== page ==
Stachey said one of the things the HSPD plans for the coming school year is to have its senior resource officers develop curriculum like the DARE (Drug Abuse Resistance Education) they had in the 1980s. "Maybe something similar, but focus on an anti-violence theme. We will ask our SROs to do that at Hot Springs and Lakeside school districts and we'll work with the staff and students to introduce that."

"We've got a lot of problems," the Rev. Donald Crossley, pastor of St. Mark Missionary Baptist Church, said. "We've had a couple of meetings in the black community and we're really concerned about the violence, the recent killings and things. Each time it seems like it's getting closer and closer to home."

He said there were clearly some mental health issues going on, but noted, "There is some spiritual, demonic stuff going on. I think it's a fulfillment of scripture some of the things we're seeing." He noted there was a decline in church activity "not only in Arkansas, but all across the nation. I think some of it has to do with the fast pace we live in."

He said children today are confronted with so many things, such as violent video games, that "really bothers me." He said he sometimes sees children drawing and "getting really good. Art and such. But what I see is they are drawing violent stuff. Guns and other violent (imagery). You've got children trying to raise children. That's a problem in itself."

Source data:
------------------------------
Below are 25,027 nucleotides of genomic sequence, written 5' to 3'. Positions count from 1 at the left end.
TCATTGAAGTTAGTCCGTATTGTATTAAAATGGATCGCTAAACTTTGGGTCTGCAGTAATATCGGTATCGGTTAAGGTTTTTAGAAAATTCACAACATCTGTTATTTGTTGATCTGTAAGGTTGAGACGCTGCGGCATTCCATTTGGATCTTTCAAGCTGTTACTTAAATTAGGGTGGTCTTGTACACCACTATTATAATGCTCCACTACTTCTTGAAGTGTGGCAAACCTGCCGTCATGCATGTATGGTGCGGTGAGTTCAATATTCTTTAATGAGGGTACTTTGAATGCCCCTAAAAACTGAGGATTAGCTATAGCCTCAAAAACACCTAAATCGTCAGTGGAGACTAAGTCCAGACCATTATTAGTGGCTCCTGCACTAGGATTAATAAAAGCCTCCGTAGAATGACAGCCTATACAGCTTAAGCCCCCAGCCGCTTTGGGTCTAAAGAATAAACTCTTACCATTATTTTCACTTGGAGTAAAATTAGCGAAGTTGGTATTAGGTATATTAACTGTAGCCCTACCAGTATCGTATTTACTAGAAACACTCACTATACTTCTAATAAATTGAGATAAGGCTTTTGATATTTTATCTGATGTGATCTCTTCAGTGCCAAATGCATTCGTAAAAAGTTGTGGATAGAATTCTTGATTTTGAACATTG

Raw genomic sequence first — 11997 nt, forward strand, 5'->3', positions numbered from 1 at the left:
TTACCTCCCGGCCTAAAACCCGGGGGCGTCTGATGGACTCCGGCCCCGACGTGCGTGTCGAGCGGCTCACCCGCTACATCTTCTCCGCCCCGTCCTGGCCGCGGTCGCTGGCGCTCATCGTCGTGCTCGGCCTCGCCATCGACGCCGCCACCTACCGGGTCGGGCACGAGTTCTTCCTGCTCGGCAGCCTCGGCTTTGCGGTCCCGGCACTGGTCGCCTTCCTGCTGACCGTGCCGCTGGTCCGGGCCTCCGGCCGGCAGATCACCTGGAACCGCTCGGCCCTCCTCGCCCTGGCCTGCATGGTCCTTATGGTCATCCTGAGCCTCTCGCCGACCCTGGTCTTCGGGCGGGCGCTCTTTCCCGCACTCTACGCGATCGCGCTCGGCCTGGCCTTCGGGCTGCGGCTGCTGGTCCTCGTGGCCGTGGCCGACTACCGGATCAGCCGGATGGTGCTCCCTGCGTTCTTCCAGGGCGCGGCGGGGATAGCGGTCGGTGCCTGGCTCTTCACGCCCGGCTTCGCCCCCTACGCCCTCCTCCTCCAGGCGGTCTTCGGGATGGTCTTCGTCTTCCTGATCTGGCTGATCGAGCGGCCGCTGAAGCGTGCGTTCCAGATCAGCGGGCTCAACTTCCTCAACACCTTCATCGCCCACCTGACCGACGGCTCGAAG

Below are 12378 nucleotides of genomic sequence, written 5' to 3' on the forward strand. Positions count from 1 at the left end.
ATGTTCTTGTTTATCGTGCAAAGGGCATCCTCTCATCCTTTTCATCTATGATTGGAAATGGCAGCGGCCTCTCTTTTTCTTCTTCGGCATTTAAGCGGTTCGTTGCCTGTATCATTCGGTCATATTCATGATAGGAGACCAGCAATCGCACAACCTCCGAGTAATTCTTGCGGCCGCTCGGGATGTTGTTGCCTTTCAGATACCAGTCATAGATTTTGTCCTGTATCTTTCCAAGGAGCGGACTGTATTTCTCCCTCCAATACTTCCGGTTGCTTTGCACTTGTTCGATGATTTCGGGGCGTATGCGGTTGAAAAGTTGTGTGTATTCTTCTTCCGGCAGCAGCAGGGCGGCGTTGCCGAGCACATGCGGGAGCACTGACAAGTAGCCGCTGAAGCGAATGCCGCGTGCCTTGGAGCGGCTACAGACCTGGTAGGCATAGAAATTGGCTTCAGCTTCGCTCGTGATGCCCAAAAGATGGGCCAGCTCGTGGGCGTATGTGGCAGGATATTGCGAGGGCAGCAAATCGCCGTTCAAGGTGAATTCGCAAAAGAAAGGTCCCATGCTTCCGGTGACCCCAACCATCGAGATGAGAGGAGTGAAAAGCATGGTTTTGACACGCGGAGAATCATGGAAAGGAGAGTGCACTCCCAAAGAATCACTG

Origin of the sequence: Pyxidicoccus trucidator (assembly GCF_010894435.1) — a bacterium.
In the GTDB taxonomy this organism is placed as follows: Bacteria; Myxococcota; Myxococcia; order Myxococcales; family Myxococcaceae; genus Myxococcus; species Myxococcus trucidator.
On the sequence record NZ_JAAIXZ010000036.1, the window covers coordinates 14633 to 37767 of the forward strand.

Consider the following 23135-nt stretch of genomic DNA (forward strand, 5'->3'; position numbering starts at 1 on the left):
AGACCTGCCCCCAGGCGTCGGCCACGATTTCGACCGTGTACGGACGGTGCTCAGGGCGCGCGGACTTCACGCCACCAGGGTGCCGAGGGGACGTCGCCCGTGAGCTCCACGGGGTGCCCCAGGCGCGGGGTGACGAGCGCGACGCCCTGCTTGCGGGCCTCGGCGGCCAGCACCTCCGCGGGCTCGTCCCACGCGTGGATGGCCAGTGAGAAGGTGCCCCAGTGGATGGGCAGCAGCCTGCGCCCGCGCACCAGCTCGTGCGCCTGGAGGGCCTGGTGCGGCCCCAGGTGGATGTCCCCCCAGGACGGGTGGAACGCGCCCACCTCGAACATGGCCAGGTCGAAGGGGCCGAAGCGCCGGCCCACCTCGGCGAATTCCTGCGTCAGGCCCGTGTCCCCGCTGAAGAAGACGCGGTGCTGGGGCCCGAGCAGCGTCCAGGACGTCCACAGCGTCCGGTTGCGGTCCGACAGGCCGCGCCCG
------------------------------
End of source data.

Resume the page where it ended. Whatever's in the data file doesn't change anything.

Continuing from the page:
Crossley said there are things "all of us could do better. The churches, we could do better. We don't spend the time fasting and praying. Something needs to take place. The crime and killing is a big issue."

He said he spoke recently at the funeral for two local sisters killed, noting, "It tears my heart out. It just shouldn't be. I hear all kinds of things on the street. We just need to come together. We've had the police department come in and explain some things to us and those things will need to continue to be done."

Local on 08/14/2019

Print Headline: Panel discusses relation of childhood trauma, violence